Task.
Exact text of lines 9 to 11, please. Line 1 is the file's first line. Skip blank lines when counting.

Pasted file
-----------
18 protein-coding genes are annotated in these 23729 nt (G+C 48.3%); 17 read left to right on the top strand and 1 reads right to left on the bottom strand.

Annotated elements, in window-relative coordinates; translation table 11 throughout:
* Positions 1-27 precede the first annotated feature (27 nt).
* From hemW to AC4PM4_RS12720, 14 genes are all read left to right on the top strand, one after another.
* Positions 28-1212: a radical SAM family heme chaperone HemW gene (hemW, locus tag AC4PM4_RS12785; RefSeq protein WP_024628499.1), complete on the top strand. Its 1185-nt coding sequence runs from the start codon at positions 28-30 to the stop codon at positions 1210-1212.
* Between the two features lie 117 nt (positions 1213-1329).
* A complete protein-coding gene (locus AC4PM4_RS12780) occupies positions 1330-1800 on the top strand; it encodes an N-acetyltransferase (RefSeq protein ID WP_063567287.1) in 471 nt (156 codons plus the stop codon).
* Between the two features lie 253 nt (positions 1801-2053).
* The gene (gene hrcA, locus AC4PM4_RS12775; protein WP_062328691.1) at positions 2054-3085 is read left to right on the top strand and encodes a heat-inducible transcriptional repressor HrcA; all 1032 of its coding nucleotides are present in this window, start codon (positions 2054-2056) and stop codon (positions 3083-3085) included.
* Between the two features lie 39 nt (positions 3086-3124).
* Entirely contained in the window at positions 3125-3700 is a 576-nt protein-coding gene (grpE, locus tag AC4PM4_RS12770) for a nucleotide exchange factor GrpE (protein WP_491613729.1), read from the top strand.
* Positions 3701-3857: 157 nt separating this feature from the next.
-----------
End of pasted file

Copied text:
* The gene (gene hrcA, locus AC4PM4_RS12775; protein WP_062328691.1) at positions 2054-3085 is read left to right on the top strand and encodes a heat-inducible transcriptional repressor HrcA; all 1032 of its coding nucleotides are present in this window, start codon (positions 2054-2056) and stop codon (positions 3083-3085) included.
* Between the two features lie 39 nt (positions 3086-3124).
* Entirely contained in the window at positions 3125-3700 is a 576-nt protein-coding gene (grpE, locus tag AC4PM4_RS12770) for a nucleotide exchange factor GrpE (protein WP_491613729.1), read from the top strand.